LinkedIn profile information: I actually laugh out loud when I see this sometimes, but only because it’s so ridiculous how complete real estate professionals fill out their job history, education history, bio, profile and more on LinkedIn as if they’re thinking it will somehow get them one more deal. The truth is that after 10 years of studying, writing books and traveling around the U.S., I’ve never heard a story of someone getting a client from a social media site because of the year they graduated from high school.

Other social media sites: I‚Äôve seen too much information provided in the actual social media profile URL, such as ‚Äú/johnsmith1971‚ÄĚ with 1971 being a birth year. Photos can give away information in the background you‚Äôre not paying attention to. Same with video.¬†


  • Start by taking off unnecessary information from your social profiles. No one needs to see your birthdate, anniversary or graduation years. Those who need to know it you can tell in person.
  • Next, put all your Facebook friends in ‚Äúlists.‚ÄĚ This will help you set the privacy of all your Facebook activities from your posts to your profile information, item by item. For example, you may make a post about a family reunion. With lists, you can post that only to your family ‚Äúlist‚ÄĚ so they can enjoy it but no one else will be able to see it ‚Ķ especially people you don‚Äôt know and/or can‚Äôt trust.
  • Protect every photo and video you post by not posting them to the ‚Äúpublic‚ÄĚ but only to select lists you‚Äôve created as they can contain information only the slickest of minds can extract. It‚Äôs best to limit who can see these rather than try to scrub every one hoping not to miss something.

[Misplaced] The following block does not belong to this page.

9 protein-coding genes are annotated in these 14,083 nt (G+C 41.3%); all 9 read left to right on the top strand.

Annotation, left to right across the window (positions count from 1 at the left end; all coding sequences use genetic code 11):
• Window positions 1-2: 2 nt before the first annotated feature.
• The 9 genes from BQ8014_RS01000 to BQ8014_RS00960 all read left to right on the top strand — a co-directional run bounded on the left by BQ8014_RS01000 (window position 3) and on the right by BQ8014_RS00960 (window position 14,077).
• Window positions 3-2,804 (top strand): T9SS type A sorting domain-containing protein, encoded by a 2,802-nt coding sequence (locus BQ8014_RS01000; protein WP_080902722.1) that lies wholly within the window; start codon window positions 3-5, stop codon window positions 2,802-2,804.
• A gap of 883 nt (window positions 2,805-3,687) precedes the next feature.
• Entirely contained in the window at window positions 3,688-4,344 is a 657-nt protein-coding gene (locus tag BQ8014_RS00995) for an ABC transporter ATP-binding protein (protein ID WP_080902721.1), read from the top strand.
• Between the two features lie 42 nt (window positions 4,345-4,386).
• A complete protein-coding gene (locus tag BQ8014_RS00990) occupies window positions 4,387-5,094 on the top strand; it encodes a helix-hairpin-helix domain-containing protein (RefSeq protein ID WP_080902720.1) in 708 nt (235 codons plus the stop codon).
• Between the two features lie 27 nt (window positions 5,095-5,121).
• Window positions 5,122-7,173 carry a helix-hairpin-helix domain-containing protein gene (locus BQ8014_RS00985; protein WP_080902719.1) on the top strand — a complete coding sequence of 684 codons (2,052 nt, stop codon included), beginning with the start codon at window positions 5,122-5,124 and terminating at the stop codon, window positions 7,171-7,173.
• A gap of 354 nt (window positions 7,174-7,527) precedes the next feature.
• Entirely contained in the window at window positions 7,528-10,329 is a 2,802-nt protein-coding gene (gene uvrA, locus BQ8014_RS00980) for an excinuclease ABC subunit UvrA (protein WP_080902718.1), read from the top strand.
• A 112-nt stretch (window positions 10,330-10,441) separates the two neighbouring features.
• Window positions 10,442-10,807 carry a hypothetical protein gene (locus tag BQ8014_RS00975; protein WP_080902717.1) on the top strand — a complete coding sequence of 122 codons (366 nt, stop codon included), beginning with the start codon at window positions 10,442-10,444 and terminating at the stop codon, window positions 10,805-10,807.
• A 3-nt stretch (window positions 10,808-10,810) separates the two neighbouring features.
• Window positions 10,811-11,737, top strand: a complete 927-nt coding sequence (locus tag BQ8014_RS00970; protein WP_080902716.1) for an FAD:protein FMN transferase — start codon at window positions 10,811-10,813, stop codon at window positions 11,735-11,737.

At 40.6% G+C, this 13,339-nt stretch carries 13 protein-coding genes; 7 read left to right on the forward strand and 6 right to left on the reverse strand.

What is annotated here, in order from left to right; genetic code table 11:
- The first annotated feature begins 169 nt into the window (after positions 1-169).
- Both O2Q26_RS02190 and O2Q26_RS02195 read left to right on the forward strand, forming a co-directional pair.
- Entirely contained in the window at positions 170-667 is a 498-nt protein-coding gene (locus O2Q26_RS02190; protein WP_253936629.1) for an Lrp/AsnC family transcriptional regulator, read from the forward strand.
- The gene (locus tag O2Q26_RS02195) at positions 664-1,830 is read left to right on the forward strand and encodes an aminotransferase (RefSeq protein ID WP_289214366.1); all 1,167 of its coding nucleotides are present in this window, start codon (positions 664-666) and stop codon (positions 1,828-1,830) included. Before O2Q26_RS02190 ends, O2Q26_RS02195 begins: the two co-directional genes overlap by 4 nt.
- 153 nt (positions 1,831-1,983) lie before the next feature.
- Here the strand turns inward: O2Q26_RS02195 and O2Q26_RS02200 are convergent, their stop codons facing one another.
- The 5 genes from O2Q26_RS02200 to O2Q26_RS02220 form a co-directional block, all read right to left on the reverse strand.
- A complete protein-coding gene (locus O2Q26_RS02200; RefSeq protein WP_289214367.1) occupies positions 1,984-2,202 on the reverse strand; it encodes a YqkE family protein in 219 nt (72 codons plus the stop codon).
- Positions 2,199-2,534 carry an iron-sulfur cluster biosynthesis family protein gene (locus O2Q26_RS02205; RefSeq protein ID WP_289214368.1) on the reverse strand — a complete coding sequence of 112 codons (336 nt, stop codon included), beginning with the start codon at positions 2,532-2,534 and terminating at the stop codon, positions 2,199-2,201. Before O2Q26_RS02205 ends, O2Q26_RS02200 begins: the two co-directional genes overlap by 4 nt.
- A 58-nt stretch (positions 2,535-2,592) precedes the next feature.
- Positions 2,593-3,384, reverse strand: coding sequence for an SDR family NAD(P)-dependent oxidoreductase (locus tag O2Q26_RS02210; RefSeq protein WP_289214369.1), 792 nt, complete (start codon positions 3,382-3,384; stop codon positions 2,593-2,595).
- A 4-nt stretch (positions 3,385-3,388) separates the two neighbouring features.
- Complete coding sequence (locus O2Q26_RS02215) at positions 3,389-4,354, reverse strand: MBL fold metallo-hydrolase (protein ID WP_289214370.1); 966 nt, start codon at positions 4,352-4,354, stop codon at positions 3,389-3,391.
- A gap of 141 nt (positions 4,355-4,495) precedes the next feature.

Not-so-private records

A recently new concern has popped up. It never used to be this ‚Äúthorough‚ÄĚ on a free site but now, on a website called ‚Äúwhitepages.com,‚ÄĚ you can get many individuals‚Äô full address history; the names of relatives; and phone numbers at home, cellular and work. I haven‚Äôt figured out yet how this website is generating this information, but my guess is that the site is getting such information from the credit bureaus. Credit bureaus take a lot of your personal information you put on your credit apps for car loans, house loans and utility hookups and sell it. This really shouldn‚Äôt be allowed ‚ÄĒ but welcome to a free market economy; the bad side. The result is that your home address can be obtained from them because of bills being sent to you as well.

Solution: Get a P.O. box or a UPS store box and have your bills sent to the box ‚ÄĒ especially bills for your cell phones and utilities. You might also want your property trust or LLC to have an address at a P.O. or UPS box. The fee for a box is only about $20 per month, but this greatly increases your personal safety. And as a bonus, you might be able to get your driver‚Äôs license address changed to your box address. I did years ago to ensure that if I had my wallet and keys stolen together, no one would be able to look at where I live and use my keys to rob me. Initially I tricked the DMV ‚ÄĒ they must not have had my UPS box address on their list of P.O. box sites. But in recent years, many jurisdictions are seeing the benefit of allowing people to add a box address instead of a property address.

Bottom line: If you do these few things, you will be exponentially safer than before and would probably withstand a lawsuit against you if you did get hacked because you’re doing everything within reason to protect your information and your clients’ sensitive information.

Jack Lindberg is a former REALTOR¬ģ and Internet Safety Specialist focusing on the real estate industry. He is currently on tour teaching his class ‚ÄúInternet Data Protection Practices‚ÄĚ to REALTOR¬ģ associations across the country and has a website ‚ÄĒ www.agentsplanet.com/safetyclass ‚ÄĒ dedicated to the principles he‚Äôs shared in this article.